We often tend to forget about ourselves, don’t we?
We forget that we are humans. We forget that we have a tendency to bleed easily. We forget that we have a high thirst for certain things that may not be so good for us. We forget that we are burnt much too quickly, that we die out as subtly and as instantly as matches. We forget that we can be broken much more easily than our bones can be. We forget that we are all searching for one another, and in this, we also forget that we need to search for our own selves first. We forget that everything ends, that we will undeniably, perpetually, end, soon enough. We forget about humanity, and what exactly that means. We forget to be people.
We forget to live.
And that is perfectly okay, I suppose, in a way. It is perfectly understandable, to feel so disconnected from ourselves that we have to find ourselves in other people, who may not want to be found. It is quite logical, really, to feel the weight of everything collapsing unto our souls at once. It is okay to feel nothing at all, to feel discordant and unreasonably empty, to feel like a heap of burnt cards that was once so neatly stacked into a meticulous house. It is what we do.
We may be logical, but our whole existence is rather illogical, really. We live and then we die. We exist and then we cease to exist. That is it, that is all, that is enough. That has to be enough. There is nothing more, nothing less. Of course, you may choose to disagree, depending on what your beliefs have taught you. There is no agreement, though, that you can make with anyone to bring you longer time. To give you something more, something steadier, something more tangible, to hold onto. There is no deal. There is no hope for anything else.
And so, many times I find myself wondering, why do we continually choose to exist, to breathe, to be in a reality that will never, ever, be more than what it currently, so deeply, is? Why do we find ourselves hoping, constantly, consistently, against what we all know to be inarguably inevitable? What do we see to feel so nonsensically, ridiculously, hopeful, and yet to be wholly aware of our own self-transience? Why do we continue to attempt to thrive here?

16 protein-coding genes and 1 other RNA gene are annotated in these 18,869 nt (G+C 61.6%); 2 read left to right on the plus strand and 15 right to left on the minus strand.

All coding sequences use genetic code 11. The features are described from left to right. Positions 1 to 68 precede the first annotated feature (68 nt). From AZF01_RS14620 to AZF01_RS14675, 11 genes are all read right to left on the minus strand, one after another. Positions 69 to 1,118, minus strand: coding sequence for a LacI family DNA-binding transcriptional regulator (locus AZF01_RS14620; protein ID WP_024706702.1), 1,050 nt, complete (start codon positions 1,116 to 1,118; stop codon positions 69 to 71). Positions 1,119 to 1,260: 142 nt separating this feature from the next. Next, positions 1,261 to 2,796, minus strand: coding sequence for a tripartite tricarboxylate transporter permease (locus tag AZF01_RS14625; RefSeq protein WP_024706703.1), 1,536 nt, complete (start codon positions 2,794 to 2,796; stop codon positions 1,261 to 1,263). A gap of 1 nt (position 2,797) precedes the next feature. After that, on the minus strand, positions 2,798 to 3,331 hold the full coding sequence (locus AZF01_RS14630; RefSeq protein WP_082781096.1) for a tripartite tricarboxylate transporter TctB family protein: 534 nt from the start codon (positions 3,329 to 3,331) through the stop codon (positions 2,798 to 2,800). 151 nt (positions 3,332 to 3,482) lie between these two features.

There is no other way, of course, and we somehow have recognized that. That is the impossible existence we have. We are creatures who know of our ultimate endings and yet we also know to live in spite of these. There may be light and there may be unspeakable darkness and there may be unadorned devils and there may be hidden ones. But there will never, ever, be any other way to end but the one way we already do. There is nothing else to end in. And that is the strange miracle of us. At least, that is what I’d like to think.
I am both fascinated and repelled by our inane existence. There is no reason for us to continue, and yet, we do. There is no logic behind our heartbeat, and yet, they beat on. Our breathing will stop, but we do not want it to. There are the times in this world when we want absolutely nothing more than to surrender to our existence, to feel the holy, unjustifiable lives we are living. And it is understandable. God, it is more than understandable, to want nothing more than to leave it, to allow ourselves fade away into the delicate contrails of the sky, to burn ourselves until our candlelit selves become waxen remainders of who we used to be. It is justifiable, that desire. It is.
And of course, we do not know why we are living. We do not know why we carry on, but we do know the one, irrational thought behind it: hope. We continue, always, forever, to hope, even in the midst of total and chaotic questioning. We know, inside of ourselves, that our questions are never to be answered. That we are never to be answered. We, ourselves, are the question marks.
And so, is there any reason to try to find ourselves in this world? Is there any blatant reason to why we should try? Of course not. There is none, and there never will be. But I like to think that we find that reason in ourselves. That we find something inside of us that carries us into our lives. Something unspoken, something irrational, perhaps, but something clear. Something real.
There is no other option to accept the existence we thrive in. There is no second choice. And there are ways out, and those ways are understandable and acceptable, but they are not answers.
There are no answers, and there never will be.
And if you find an answer, it is the truth.
The only truth we can ever hope to find.